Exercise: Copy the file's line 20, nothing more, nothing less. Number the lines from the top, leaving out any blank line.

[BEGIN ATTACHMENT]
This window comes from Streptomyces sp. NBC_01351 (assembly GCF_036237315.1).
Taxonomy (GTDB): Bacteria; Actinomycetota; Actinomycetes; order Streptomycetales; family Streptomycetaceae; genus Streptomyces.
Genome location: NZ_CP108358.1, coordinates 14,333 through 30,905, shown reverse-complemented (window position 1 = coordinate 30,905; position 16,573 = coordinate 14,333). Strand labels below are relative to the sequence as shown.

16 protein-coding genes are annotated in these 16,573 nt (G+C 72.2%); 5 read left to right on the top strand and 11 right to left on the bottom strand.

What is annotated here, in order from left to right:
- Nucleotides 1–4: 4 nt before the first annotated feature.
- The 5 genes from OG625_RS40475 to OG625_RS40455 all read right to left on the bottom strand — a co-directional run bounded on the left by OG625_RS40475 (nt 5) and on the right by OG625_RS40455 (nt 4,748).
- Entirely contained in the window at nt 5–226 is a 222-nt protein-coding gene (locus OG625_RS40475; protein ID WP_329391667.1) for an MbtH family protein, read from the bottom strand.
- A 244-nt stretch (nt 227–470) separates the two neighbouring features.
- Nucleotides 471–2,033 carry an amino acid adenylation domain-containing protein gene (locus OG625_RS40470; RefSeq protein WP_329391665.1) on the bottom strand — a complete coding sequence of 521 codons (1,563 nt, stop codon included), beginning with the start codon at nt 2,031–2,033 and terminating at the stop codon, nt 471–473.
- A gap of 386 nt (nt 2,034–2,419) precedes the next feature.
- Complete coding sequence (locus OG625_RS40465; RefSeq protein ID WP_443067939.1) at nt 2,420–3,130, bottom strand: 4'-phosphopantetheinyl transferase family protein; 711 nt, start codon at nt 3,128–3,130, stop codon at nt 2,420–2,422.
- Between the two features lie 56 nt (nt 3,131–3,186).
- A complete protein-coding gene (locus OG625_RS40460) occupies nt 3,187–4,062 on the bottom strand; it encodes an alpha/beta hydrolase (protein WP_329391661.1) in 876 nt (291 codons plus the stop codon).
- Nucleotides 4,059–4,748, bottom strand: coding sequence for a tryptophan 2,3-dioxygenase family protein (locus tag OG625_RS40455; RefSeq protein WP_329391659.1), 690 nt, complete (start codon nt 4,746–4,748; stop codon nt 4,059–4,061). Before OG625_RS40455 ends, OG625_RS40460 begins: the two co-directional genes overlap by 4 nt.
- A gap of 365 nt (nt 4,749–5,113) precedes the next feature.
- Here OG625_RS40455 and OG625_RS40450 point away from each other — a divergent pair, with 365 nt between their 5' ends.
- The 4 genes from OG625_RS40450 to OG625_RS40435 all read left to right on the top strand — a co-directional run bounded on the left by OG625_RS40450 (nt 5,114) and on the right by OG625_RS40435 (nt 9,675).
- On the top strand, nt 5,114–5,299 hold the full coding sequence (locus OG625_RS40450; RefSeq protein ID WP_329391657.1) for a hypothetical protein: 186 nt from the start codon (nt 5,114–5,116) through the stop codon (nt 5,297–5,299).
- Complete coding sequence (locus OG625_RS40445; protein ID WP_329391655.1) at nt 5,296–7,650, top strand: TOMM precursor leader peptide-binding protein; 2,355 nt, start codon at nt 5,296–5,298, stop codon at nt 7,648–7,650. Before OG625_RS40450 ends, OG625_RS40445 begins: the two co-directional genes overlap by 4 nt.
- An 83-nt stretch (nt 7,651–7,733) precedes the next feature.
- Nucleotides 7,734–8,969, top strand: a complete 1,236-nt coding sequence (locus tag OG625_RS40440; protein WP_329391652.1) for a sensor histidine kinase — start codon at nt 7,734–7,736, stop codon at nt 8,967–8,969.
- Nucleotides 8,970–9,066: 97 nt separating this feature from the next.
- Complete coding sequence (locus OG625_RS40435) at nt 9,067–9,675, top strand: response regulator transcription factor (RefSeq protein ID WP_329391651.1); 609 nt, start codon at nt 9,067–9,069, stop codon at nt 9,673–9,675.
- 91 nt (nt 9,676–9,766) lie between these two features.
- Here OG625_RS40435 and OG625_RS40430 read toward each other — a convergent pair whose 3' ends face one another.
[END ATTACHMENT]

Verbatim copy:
- Complete coding sequence (locus OG625_RS40445; protein ID WP_329391655.1) at nt 5,296–7,650, top strand: TOMM precursor leader peptide-binding protein; 2,355 nt, start codon at nt 5,296–5,298, stop codon at nt 7,648–7,650. Before OG625_RS40450 ends, OG625_RS40445 begins: the two co-directional genes overlap by 4 nt.